Down’s (or Down) Syndrome is when someone is born with an extra chromosome 21 in the cells of their body. It lasts for life and makes it harder for people to learn things.
What is it like for siblings if their brother or sister has Down’s Syndrome?
Growing up with a brother or sister with Down’s syndrome can be lots of fun, but sometimes siblings might find it difficult. All brothers and sisters feel like this about each other sometimes.
A brother or sister who has Down’s syndrome will probably like the same sort of things that their siblings do, play the same games and like the same toys. Sometimes a sibling with Down’s syndrome might need extra help from their parents and other adults to join in and to play with games and toys and help them with other things through the day. This may sometimes make siblings feel left out, but most siblings really enjoy helping their brother or sister with Down’s syndrome too. Siblings might worry about how others feel about their brother or sister having Down’s syndrome and who is going to look after them when they are adults. Evidence tells us that most families of someone with Down’s syndrome are happy with their lives.
What causes Down’s Syndrome?
Down’s syndrome is a genetic condition that some babies are born with. They cannot get it after they are born, and it can’t be passed on to anyone else.
Inside our bodies are trillions of cells, and inside each cell are even smaller things called chromosomes which contain information that make each of us unique, such as our eye colour, hair colour and height.
Most people have 46 chromosomes in every cell in their body, 23 from their mum and 23 from their dad. Babies born with Down’s Syndrome have an extra full or partial copy of chromosome 21 – one extra chromosome that randomly happens. This means that they have 47 chromosomes instead of 46. It is this extra chromosome 21 that causes Down’s syndrome.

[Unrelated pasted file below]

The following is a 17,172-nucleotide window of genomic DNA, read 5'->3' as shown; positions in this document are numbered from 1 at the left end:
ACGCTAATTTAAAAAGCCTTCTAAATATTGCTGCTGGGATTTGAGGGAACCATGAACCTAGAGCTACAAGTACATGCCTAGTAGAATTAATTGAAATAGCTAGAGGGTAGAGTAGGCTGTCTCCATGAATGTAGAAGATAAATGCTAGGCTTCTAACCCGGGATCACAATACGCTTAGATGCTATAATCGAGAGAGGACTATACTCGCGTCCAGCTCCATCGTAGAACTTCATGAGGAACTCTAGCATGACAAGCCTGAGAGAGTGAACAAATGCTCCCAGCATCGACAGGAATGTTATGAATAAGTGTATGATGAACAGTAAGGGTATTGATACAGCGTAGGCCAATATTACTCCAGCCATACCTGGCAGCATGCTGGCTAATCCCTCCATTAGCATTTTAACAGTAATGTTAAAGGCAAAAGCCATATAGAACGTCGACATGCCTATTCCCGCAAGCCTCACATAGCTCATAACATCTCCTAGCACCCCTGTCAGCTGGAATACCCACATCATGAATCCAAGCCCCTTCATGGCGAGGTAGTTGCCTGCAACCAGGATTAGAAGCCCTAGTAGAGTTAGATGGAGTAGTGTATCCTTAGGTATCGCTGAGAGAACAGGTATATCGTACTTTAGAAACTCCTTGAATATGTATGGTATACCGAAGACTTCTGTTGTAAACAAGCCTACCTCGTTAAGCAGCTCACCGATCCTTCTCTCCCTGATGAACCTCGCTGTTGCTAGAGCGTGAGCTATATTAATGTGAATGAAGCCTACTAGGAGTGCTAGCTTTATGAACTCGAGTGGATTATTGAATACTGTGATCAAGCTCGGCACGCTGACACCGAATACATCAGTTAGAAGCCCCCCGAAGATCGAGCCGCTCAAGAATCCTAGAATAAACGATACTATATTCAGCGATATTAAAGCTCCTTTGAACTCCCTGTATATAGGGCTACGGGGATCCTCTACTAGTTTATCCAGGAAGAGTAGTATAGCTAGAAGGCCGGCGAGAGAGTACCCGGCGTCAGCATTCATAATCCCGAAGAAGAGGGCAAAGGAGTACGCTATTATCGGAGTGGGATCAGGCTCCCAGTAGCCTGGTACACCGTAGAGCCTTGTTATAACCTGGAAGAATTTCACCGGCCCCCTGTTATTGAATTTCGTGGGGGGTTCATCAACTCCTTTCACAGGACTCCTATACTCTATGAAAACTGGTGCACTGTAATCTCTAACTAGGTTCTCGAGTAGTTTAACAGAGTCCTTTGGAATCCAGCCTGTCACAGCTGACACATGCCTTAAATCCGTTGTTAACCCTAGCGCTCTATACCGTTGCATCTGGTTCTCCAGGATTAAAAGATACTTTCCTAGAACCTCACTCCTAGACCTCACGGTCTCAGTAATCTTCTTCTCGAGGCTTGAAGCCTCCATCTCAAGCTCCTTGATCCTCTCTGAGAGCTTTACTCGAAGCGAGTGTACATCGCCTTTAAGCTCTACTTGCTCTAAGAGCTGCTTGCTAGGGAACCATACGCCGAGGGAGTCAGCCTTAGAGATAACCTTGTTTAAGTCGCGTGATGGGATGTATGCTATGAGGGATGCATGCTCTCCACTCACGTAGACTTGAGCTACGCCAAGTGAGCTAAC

What does it mean?
Babies born with Down’s Syndrome will always have it as they grow up. It is not an illness or a disease, it is just a very small part of who they are.
Down’s syndrome is a form of learning disability. A learning disability affects how someone learns; it doesn’t mean they can’t learn. People who have Down’s syndrome go to nursery, school, and college; have jobs, have friends and relationships, and can live on their own. People who have Down’s syndrome can grow up to do amazing things. Some people with Down’s syndrome have become famous actors, models, singers, and Olympic athletes.
Children with Down’s syndrome will grow and develop the same way as all children and have the same range of feelings and emotions as we all do. Most importantly, everyone who has Down’s syndrome is a unique individual, full of potential with hopes and dreams just like you.
People who have Down’s syndrome are not all the same; every person who has the conditions is as individual as everyone else in the world. They have more in common with their families than with another person who has the same condition.
What treatment is there?
Down’s syndrome is a lifelong condition. It is not an illness or a disease and does not need treatment.
Generally, individuals with Down’s syndrome can live healthy and fulfilling lives as part of their families and communities.
Children born with Down’s syndrome have similar health conditions as for all children. Sometimes they might have lots of coughs and colds, or other health needs that mean they might see the doctor a little more often than other children. Some babies with Down’s syndrome may have been born with heart issues, may have lower muscle tone or reduced hearing or vision. Regular health checks can make sure any health conditions are picked up early and managed.
Down’s syndrome is not a life-limiting condition. People with the condition can lead active and healthy lives into their 60s, 70’s and older.